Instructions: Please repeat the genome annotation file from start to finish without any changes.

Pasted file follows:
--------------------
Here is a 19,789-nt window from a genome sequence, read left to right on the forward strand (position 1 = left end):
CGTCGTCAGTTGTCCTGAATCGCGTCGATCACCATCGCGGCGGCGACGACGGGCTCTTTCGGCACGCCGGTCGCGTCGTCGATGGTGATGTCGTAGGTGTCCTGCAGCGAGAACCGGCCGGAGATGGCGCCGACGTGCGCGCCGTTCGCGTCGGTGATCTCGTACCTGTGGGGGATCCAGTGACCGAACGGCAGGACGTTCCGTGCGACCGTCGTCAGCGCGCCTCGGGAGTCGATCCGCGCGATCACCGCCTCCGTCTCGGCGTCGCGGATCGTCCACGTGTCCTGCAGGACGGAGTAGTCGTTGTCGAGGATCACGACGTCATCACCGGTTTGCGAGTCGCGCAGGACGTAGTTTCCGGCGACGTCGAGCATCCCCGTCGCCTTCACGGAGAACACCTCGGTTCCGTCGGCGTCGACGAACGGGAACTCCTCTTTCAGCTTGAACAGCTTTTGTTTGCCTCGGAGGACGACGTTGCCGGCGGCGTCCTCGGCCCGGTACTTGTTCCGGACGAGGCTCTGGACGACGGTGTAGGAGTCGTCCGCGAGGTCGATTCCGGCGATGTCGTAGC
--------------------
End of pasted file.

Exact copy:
Here is a 19,789-nt window from a genome sequence, read left to right on the forward strand (position 1 = left end):
CGTCGTCAGTTGTCCTGAATCGCGTCGATCACCATCGCGGCGGCGACGACGGGCTCTTTCGGCACGCCGGTCGCGTCGTCGATGGTGATGTCGTAGGTGTCCTGCAGCGAGAACCGGCCGGAGATGGCGCCGACGTGCGCGCCGTTCGCGTCGGTGATCTCGTACCTGTGGGGGATCCAGTGACCGAACGGCAGGACGTTCCGTGCGACCGTCGTCAGCGCGCCTCGGGAGTCGATCCGCGCGATCACCGCCTCCGTCTCGGCGTCGCGGATCGTCCACGTGTCCTGCAGGACGGAGTAGTCGTTGTCGAGGATCACGACGTCATCACCGGTTTGCGAGTCGCGCAGGACGTAGTTTCCGGCGACGTCGAGCATCCCCGTCGCCTTCACGGAGAACACCTCGGTTCCGTCGGCGTCGACGAACGGGAACTCCTCTTTCAGCTTGAACAGCTTTTGTTTGCCTCGGAGGACGACGTTGCCGGCGGCGTCCTCGGCCCGGTACTTGTTCCGGACGAGGCTCTGGACGACGGTGTAGGAGTCGTCCGCGAGGTCGATTCCGGCGATGTCGTAGC